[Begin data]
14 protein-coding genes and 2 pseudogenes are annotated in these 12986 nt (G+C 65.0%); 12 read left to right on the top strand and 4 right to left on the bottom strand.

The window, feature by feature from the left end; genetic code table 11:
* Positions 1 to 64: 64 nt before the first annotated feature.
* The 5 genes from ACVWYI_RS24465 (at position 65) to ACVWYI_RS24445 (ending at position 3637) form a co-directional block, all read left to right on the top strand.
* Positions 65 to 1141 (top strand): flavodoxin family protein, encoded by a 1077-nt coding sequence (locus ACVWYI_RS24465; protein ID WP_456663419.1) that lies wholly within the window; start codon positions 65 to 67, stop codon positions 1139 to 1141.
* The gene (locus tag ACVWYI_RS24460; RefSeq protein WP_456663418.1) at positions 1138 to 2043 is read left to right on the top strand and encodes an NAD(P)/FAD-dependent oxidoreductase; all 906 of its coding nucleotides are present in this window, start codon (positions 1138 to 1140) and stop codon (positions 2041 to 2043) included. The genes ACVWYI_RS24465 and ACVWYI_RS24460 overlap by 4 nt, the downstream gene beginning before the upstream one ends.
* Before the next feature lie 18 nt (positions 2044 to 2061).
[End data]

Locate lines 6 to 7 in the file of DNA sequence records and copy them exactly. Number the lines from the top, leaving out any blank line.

* The gene (locus tag ACVWYI_RS24460; RefSeq protein WP_456663418.1) at positions 1138 to 2043 is read left to right on the top strand and encodes an NAD(P)/FAD-dependent oxidoreductase; all 906 of its coding nucleotides are present in this window, start codon (positions 1138 to 1140) and stop codon (positions 2041 to 2043) included. The genes ACVWYI_RS24465 and ACVWYI_RS24460 overlap by 4 nt, the downstream gene beginning before the upstream one ends.
* Before the next feature lie 18 nt (positions 2044 to 2061).